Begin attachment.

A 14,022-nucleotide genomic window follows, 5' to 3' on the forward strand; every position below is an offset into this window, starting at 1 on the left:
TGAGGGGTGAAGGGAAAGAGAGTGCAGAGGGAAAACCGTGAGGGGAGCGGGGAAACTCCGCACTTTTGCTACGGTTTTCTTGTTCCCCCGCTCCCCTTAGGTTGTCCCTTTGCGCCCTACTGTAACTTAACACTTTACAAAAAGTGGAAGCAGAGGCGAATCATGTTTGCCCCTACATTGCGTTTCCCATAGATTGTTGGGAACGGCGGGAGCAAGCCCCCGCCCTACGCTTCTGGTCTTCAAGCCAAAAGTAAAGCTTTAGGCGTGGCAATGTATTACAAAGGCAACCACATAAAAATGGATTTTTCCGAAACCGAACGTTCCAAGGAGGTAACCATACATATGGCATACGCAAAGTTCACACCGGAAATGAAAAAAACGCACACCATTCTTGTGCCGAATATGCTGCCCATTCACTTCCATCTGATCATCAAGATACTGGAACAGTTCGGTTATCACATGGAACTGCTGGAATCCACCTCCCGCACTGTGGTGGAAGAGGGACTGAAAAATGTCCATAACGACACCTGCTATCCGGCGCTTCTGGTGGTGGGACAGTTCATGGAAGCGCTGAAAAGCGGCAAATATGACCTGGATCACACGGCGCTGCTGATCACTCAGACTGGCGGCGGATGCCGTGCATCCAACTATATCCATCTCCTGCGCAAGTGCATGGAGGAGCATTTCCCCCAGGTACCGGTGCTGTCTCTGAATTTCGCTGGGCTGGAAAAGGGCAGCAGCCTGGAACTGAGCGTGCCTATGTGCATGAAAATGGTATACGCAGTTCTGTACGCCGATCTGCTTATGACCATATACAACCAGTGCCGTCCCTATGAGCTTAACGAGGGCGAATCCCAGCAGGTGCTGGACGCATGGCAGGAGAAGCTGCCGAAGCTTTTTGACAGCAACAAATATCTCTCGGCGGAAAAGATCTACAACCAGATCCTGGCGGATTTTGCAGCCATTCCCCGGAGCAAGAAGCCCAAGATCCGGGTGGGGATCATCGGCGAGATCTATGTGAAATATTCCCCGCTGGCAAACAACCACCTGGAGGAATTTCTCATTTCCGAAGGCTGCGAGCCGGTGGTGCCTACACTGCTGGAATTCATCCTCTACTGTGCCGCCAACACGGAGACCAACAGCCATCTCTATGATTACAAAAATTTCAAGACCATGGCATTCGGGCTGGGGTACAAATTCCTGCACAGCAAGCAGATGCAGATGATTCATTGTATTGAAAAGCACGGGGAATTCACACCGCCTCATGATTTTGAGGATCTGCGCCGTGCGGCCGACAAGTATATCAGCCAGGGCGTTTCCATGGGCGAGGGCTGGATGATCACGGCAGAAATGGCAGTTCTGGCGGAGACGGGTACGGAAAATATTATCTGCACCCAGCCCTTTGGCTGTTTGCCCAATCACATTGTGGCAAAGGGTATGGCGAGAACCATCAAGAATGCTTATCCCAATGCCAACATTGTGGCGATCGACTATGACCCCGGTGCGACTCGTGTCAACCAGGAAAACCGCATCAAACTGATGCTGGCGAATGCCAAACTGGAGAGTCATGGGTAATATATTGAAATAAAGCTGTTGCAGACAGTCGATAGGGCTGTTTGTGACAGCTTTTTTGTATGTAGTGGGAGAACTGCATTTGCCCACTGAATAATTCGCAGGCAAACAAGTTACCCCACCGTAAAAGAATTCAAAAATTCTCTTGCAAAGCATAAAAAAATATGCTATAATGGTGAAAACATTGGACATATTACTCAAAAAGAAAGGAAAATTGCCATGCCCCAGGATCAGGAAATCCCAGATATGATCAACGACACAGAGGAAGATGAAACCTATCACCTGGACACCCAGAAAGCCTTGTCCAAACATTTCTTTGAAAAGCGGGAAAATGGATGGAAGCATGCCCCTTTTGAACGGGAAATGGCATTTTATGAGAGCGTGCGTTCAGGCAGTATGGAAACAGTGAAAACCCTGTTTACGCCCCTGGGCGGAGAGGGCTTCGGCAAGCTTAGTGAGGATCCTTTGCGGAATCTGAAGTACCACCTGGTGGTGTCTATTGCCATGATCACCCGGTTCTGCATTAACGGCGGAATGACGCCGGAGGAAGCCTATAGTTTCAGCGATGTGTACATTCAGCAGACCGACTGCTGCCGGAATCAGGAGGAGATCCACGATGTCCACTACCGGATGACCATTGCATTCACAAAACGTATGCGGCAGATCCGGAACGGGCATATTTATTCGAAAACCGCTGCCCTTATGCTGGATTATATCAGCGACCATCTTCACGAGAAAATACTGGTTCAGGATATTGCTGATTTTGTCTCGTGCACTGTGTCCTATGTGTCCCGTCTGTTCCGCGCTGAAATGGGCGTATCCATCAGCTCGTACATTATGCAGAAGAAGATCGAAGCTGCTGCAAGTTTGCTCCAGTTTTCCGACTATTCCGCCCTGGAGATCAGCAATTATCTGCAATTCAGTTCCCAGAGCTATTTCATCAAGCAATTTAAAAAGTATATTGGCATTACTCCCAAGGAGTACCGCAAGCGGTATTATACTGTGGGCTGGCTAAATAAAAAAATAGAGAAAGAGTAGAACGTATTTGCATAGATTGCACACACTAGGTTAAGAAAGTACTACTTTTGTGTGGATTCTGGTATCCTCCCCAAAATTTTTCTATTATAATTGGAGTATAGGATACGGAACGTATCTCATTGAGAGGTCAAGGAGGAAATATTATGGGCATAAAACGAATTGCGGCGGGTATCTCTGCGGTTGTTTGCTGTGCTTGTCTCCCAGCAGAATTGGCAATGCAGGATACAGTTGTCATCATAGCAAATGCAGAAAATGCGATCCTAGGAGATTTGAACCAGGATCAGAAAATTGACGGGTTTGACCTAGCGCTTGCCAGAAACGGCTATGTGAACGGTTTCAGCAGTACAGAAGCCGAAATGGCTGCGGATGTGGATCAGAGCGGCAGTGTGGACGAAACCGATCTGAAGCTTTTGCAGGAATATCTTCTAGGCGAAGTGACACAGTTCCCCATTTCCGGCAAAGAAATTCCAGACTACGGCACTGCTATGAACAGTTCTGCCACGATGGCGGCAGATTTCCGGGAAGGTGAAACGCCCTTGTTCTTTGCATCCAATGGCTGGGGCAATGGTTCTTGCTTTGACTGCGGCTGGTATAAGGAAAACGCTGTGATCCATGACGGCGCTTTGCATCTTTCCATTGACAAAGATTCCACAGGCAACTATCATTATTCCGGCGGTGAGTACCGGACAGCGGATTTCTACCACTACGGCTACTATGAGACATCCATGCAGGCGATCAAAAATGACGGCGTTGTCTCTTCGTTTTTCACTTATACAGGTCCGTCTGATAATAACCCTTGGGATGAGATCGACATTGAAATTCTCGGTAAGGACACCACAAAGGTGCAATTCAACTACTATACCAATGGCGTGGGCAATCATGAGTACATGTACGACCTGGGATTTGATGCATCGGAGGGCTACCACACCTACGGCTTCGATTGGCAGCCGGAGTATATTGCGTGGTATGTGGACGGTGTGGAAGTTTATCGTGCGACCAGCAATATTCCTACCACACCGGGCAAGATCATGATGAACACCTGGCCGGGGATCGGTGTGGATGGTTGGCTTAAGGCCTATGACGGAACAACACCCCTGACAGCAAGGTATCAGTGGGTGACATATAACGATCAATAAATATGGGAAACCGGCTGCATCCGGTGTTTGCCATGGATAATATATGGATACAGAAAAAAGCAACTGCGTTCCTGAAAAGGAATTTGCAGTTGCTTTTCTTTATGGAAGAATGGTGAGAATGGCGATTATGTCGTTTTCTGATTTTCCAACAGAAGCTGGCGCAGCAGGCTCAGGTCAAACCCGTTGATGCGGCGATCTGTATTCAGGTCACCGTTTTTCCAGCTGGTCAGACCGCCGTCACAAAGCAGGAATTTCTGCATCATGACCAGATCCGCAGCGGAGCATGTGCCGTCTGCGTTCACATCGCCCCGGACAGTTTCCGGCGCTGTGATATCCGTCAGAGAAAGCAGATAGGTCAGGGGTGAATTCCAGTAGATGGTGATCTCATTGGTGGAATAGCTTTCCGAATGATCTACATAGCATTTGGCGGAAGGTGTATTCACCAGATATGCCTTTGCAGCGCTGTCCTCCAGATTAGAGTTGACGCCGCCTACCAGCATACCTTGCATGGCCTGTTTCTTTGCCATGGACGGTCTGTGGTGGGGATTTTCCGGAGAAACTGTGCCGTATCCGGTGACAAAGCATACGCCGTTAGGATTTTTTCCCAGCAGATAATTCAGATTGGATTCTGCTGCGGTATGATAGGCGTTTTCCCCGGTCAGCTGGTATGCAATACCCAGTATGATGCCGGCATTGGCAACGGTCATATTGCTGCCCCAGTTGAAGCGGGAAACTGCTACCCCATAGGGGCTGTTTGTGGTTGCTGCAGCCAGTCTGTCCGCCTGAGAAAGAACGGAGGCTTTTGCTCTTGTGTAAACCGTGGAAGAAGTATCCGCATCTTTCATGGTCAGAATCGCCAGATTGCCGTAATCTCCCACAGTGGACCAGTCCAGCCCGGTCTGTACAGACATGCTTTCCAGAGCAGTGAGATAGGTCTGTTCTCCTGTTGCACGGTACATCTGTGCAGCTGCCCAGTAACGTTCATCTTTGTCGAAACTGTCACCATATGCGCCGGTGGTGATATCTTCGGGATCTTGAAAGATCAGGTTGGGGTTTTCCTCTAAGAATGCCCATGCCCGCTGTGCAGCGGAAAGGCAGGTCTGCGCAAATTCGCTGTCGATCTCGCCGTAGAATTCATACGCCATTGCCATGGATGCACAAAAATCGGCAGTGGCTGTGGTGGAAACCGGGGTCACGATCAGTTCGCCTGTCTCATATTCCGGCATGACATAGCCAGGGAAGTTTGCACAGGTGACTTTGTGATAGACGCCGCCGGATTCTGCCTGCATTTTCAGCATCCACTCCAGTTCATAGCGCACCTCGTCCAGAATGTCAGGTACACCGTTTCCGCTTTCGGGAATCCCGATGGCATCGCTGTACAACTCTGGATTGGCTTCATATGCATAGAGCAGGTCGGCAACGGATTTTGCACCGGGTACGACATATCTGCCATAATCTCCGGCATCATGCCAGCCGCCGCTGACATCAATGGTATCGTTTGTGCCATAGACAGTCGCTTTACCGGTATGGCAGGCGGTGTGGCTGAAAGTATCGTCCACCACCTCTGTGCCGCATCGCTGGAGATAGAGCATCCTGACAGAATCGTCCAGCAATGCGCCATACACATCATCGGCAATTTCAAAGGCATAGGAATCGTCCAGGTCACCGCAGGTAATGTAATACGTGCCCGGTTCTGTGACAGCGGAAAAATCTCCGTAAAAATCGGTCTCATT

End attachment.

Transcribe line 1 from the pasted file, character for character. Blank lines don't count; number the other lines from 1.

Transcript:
A 14,022-nucleotide genomic window follows, 5' to 3' on the forward strand; every position below is an offset into this window, starting at 1 on the left: